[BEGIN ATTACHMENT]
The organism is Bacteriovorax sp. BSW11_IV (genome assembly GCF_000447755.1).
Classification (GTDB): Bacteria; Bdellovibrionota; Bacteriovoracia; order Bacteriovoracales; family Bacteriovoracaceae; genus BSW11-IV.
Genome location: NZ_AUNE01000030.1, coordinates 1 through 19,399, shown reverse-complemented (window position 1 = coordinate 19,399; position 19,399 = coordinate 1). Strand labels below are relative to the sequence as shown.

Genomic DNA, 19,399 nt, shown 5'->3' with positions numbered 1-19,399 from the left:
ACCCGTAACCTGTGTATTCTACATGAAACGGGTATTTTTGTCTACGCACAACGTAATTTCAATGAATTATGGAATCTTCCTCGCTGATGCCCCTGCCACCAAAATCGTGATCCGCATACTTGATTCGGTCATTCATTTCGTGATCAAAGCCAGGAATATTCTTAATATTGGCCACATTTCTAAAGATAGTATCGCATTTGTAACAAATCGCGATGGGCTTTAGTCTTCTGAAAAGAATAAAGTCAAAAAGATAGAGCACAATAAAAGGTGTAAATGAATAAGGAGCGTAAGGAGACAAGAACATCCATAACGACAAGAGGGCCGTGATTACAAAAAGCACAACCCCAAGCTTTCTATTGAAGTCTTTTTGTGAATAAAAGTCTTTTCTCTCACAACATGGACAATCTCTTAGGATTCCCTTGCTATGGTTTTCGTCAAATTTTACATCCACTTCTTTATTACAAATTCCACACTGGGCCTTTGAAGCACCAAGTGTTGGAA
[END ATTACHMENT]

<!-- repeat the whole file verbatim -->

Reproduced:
The organism is Bacteriovorax sp. BSW11_IV (genome assembly GCF_000447755.1).
Classification (GTDB): Bacteria; Bdellovibrionota; Bacteriovoracia; order Bacteriovoracales; family Bacteriovoracaceae; genus BSW11-IV.
Genome location: NZ_AUNE01000030.1, coordinates 1 through 19,399, shown reverse-complemented (window position 1 = coordinate 19,399; position 19,399 = coordinate 1). Strand labels below are relative to the sequence as shown.

Genomic DNA, 19,399 nt, shown 5'->3' with positions numbered 1-19,399 from the left:
ACCCGTAACCTGTGTATTCTACATGAAACGGGTATTTTTGTCTACGCACAACGTAATTTCAATGAATTATGGAATCTTCCTCGCTGATGCCCCTGCCACCAAAATCGTGATCCGCATACTTGATTCGGTCATTCATTTCGTGATCAAAGCCAGGAATATTCTTAATATTGGCCACATTTCTAAAGATAGTATCGCATTTGTAACAAATCGCGATGGGCTTTAGTCTTCTGAAAAGAATAAAGTCAAAAAGATAGAGCACAATAAAAGGTGTAAATGAATAAGGAGCGTAAGGAGACAAGAACATCCATAACGACAAGAGGGCCGTGATTACAAAAAGCACAACCCCAAGCTTTCTATTGAAGTCTTTTTGTGAATAAAAGTCTTTTCTCTCACAACATGGACAATCTCTTAGGATTCCCTTGCTATGGTTTTCGTCAAATTTTACATCCACTTCTTTATTACAAATTCCACACTGGGCCTTTGAAGCACCAAGTGTTGGAA